This is NOT the sandspur in the grass family, though it does produce a spiny seed ball. Sandspur/Trailing ratany (Krameria lanceolata) is a member of the small Krameriaceae family, a family of 5 species mostly found in western states. Our species occurs in most of the interior peninsula counties in the northern half of Florida and a few of the Panhandle ones. It is also found in Georgia - but skips a few states west before once again becoming present from Arkansas through Arizona and north to Colorado and Kansas. It is not found north of this line, however.
Sandspur occurs in well-drained open habitats such as sandhills and open woodlands. It rarely stands taller than about 6 inches, but acts almost like a vine with long thin branches that can extend for 2 feet from the deep woody taproot. The leaves are thin as well, and covered by silky "hairs". Sandspur is a perennial that dies back to the ground in winter.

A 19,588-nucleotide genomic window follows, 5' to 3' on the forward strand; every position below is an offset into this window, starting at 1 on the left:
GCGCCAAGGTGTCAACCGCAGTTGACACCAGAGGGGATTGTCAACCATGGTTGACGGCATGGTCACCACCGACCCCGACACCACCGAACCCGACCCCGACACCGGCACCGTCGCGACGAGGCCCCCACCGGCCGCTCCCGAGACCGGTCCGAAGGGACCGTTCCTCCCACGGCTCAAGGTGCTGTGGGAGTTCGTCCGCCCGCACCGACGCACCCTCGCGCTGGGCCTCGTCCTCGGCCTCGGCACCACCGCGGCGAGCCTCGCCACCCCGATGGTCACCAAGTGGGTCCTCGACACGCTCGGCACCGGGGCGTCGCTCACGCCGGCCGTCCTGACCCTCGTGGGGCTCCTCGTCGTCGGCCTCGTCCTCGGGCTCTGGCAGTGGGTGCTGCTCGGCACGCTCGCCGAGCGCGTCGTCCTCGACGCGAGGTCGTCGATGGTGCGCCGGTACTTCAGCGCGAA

Flowering occurs in late spring and summer. The flowers have five showy rose-red sepals that could easily be mistaken for petals. They are produced in good numbers. The petals are small and tinged with green. The upper three petals are fused to form a hood. I do not have experience with this wildflower as a target for pollinators.
Though this species is quite attractive when in bloom, its growth habitat and its spiny seed pods do not make it a good choice for the typical home landscape. Likely, it will always be a species to admire while hiking in the spring/summer and to avoid in fall when the seed pods are ripe.